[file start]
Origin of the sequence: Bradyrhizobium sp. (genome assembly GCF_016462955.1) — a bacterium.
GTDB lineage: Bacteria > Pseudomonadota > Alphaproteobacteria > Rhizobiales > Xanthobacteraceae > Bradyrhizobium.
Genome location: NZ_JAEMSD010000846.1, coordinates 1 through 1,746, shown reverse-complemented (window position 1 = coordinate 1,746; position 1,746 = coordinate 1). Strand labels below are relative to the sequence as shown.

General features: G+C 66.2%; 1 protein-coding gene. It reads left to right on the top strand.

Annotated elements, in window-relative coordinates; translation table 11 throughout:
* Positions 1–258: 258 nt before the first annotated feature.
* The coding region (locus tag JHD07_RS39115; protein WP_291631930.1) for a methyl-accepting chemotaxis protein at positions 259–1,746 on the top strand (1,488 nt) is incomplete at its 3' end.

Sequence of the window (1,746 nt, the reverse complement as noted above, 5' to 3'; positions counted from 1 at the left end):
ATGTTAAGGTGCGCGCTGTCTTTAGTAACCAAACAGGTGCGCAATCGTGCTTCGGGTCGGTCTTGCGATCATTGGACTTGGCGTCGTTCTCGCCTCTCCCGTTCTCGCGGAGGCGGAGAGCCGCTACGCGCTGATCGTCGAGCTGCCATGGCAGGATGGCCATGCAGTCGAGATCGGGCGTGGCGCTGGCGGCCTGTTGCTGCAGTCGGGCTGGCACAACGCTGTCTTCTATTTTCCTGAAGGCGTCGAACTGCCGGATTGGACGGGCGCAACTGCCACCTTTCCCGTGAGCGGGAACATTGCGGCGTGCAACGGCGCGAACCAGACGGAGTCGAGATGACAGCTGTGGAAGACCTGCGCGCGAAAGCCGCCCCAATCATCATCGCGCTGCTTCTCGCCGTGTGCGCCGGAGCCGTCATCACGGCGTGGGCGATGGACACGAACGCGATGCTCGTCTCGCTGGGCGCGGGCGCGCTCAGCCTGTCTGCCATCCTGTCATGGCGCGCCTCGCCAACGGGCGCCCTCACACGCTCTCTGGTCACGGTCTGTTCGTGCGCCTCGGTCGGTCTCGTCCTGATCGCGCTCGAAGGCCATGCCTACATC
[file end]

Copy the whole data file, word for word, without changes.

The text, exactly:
Origin of the sequence: Bradyrhizobium sp. (genome assembly GCF_016462955.1) — a bacterium.
GTDB lineage: Bacteria > Pseudomonadota > Alphaproteobacteria > Rhizobiales > Xanthobacteraceae > Bradyrhizobium.
Genome location: NZ_JAEMSD010000846.1, coordinates 1 through 1,746, shown reverse-complemented (window position 1 = coordinate 1,746; position 1,746 = coordinate 1). Strand labels below are relative to the sequence as shown.

General features: G+C 66.2%; 1 protein-coding gene. It reads left to right on the top strand.

Annotated elements, in window-relative coordinates; translation table 11 throughout:
* Positions 1–258: 258 nt before the first annotated feature.
* The coding region (locus tag JHD07_RS39115; protein WP_291631930.1) for a methyl-accepting chemotaxis protein at positions 259–1,746 on the top strand (1,488 nt) is incomplete at its 3' end.

Sequence of the window (1,746 nt, the reverse complement as noted above, 5' to 3'; positions counted from 1 at the left end):
ATGTTAAGGTGCGCGCTGTCTTTAGTAACCAAACAGGTGCGCAATCGTGCTTCGGGTCGGTCTTGCGATCATTGGACTTGGCGTCGTTCTCGCCTCTCCCGTTCTCGCGGAGGCGGAGAGCCGCTACGCGCTGATCGTCGAGCTGCCATGGCAGGATGGCCATGCAGTCGAGATCGGGCGTGGCGCTGGCGGCCTGTTGCTGCAGTCGGGCTGGCACAACGCTGTCTTCTATTTTCCTGAAGGCGTCGAACTGCCGGATTGGACGGGCGCAACTGCCACCTTTCCCGTGAGCGGGAACATTGCGGCGTGCAACGGCGCGAACCAGACGGAGTCGAGATGACAGCTGTGGAAGACCTGCGCGCGAAAGCCGCCCCAATCATCATCGCGCTGCTTCTCGCCGTGTGCGCCGGAGCCGTCATCACGGCGTGGGCGATGGACACGAACGCGATGCTCGTCTCGCTGGGCGCGGGCGCGCTCAGCCTGTCTGCCATCCTGTCATGGCGCGCCTCGCCAACGGGCGCCCTCACACGCTCTCTGGTCACGGTCTGTTCGTGCGCCTCGGTCGGTCTCGTCCTGATCGCGCTCGAAGGCCATGCCTACATC